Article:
It was the first time with the Maliko 280 and also the first time with the 29.5 inches long mast. I know, never change two things if you want to appreciate the difference, but the long mast was already on and I was too lazy to change it. The result wasn't much different from what is has been so far. I got up 5-6 times and was able to time the longest glide which was 45 seconds (and it was a lot longer than what previously "felt" like 45 seconds, confirming the impression that the flow of the time when flying up there seems to be different).
The bigger/heavier is the stuff you put under your board, the slower the board will paddle. And that obviously didn't help at all with the catching of the little bumps. But, a bigger wing will have more lift and so what I figured out this time is that with the 280 it's not so much about catching the bumps (they were very small), but more about getting enough of a little push so that by virtue of strong paddling and pumping, you might get it up on the foil. I think I posted already a clip of an excellent foiler able to paddle and pump a SUP board on the foil in a lake with no wind. So, in that sense, the 280 did help. Every time I got up was not because of catching a bump, but because I had enough push to make it come up by paddling and pumping.
Only when flying, the long mast eventually became an advantage, as a couple of times it made my flight longer by avoiding overfoiling. I already had no doubt that with the short mast it would be easier to take off, but I wasn't expecting Alex Aguera to comment on the phone that that would actually be MUCH easier. The long mast is: longer, thicker, wider, stiffer, heavier and overall draggier. That is the price to pay to avoid frequent overfoilings, but when you're learning to take off in the middle of a semi-flat ocean it sure doesn't help.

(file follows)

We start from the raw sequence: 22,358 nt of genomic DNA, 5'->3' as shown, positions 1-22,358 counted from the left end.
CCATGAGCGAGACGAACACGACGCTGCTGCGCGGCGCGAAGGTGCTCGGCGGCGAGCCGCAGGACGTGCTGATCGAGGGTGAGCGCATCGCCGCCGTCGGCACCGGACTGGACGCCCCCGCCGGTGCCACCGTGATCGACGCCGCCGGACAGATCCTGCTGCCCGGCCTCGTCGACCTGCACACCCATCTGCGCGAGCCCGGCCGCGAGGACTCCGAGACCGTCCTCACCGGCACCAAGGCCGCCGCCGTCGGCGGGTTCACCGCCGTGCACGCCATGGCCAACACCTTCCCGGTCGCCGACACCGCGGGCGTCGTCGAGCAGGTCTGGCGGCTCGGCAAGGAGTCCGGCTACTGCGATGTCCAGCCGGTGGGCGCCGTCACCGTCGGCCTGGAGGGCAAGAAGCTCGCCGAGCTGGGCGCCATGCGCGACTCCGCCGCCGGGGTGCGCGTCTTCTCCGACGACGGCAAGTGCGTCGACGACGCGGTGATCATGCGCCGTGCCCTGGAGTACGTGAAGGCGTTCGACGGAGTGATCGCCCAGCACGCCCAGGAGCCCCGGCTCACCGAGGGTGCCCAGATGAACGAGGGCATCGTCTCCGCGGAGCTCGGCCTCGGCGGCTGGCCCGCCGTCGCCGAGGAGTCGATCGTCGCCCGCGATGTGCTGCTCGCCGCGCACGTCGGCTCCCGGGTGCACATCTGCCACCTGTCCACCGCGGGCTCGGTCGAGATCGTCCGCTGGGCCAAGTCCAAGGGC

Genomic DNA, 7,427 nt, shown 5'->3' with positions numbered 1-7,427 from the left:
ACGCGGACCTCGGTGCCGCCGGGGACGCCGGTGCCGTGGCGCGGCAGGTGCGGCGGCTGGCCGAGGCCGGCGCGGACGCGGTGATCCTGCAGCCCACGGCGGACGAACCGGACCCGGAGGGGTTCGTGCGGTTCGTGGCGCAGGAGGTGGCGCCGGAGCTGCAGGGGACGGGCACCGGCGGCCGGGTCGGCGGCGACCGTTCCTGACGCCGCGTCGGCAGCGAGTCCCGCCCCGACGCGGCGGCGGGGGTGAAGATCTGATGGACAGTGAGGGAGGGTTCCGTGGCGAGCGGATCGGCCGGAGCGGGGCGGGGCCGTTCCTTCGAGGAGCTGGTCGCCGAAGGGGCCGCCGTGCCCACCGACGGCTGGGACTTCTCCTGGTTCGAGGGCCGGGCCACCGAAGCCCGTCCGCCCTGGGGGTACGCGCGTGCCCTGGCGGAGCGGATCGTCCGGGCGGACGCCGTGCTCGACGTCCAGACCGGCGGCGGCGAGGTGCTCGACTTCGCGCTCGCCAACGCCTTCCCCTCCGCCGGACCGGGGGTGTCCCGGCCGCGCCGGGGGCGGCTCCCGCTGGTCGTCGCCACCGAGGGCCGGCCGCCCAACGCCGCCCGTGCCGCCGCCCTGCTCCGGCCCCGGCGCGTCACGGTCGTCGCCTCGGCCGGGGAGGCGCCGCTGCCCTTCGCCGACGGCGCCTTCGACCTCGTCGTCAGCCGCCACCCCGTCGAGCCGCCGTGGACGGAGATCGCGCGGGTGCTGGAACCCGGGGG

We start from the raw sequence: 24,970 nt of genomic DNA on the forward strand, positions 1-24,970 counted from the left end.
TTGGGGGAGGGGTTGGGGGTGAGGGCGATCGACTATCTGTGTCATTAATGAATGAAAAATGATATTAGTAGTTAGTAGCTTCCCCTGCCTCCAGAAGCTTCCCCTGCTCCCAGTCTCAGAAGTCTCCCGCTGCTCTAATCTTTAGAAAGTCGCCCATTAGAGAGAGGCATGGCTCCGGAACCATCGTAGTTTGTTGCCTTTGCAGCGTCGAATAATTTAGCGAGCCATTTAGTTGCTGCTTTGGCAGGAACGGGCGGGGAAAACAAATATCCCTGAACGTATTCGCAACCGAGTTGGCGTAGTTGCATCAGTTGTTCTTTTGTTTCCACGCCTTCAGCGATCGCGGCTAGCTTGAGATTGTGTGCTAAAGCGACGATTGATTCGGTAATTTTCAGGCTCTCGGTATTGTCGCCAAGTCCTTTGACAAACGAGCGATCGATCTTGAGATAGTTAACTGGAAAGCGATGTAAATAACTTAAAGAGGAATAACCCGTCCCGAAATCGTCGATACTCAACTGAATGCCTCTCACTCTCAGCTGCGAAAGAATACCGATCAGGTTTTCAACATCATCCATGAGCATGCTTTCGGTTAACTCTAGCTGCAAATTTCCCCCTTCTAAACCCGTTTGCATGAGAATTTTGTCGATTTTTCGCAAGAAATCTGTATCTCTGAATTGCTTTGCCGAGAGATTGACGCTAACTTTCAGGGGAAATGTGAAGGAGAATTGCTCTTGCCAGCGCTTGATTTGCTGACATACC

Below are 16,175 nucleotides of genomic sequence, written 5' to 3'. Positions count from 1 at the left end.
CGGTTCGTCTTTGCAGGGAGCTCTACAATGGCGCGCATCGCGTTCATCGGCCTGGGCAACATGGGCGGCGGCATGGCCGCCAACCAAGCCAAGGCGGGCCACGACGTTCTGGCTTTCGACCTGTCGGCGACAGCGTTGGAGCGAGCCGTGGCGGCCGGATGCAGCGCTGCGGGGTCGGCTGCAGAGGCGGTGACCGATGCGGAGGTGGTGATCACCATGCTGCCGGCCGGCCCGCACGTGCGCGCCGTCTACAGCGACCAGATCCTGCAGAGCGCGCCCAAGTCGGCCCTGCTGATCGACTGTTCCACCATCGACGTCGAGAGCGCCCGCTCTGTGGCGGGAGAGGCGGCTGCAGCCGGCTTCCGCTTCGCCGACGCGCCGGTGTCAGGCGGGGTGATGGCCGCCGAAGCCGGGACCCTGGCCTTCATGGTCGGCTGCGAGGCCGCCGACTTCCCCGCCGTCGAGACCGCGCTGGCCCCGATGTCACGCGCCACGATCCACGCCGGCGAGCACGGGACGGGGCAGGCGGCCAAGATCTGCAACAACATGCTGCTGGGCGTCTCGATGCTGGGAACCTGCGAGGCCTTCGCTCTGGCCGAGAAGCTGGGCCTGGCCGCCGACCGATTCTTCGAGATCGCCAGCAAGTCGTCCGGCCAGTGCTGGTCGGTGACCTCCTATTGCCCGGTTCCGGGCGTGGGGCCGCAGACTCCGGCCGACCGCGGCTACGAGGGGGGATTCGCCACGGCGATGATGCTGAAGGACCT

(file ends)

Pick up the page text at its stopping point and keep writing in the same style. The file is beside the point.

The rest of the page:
Next time could be as soon as today, it depends how by back recovers, as all that strong paddling on one side and that pulling the nose of the board up with the right leg really messes it up. Nonetheless, I absolutely love this incredibly difficult challenge and the environment where it takes place. I don't know if I'll ever learn, but for sure my ability to zenfully turn numerous possible frustration moments into joy for being out there by myself and trying, is already at master levels.
Up at Hookipa, the Aloha Classic saw another good day of competition. Here's a photo by Jimmie Hepp from this gallery.
This is a one minute recap of some sick moves from the completed Pro's contest.
IWT Aloha Classic 2018 Pro Men & Women Final Day from International Windsurfing Tour on Vimeo.
5am significant buoy readings
1.6ft @ 13s from 216° (SW)
1.4ft @ 13s from 179° (S)
1.6ft @ 13s from 155° (SSE)
1.1ft @ 14s from 203° (SSW)
Surprising little readings at all the buoys (Barbers not in the Surfline page at the moment). Just like Pat Caldwell, I was expecting not to find anything at all:"Greatest odds for surf to climb a notch would be Monday from 208-220 degrees. A marginal gale in the Tasman 10/27-28 was the source."
Now, if in the water there was a bigger swell from any direction, let's say a NW ground swell or a strong E windswell, those readings wouldn't be there, in my opinion. Without being "overwhelmed" by other bigger swells, the buoys are ably to pick whatever tiny background energy there's in the water, but unfortunately the Ala Moana webcam confirms the lack of a proper swell. Some little lines once in a while, better than flat though.
4.1ft @ 8s from 62° (ENE)
Small windswell only today, it will be windy though, tough call for the head judge of the Aloha Classic as the wind is predicted to get light towards the end of the waiting period.
8am update: they called the contest off for the day.
Wind map at noon.
North Pacific has a small WNW fetch and the windswell one.
South Pacific has a small S fetch and a mistery very deep south in the Tasman Sea one indicated in the great circle ray map, which I couldn't really find for sure in the windy.com map. Might be because there's 6 hours of difference between the two.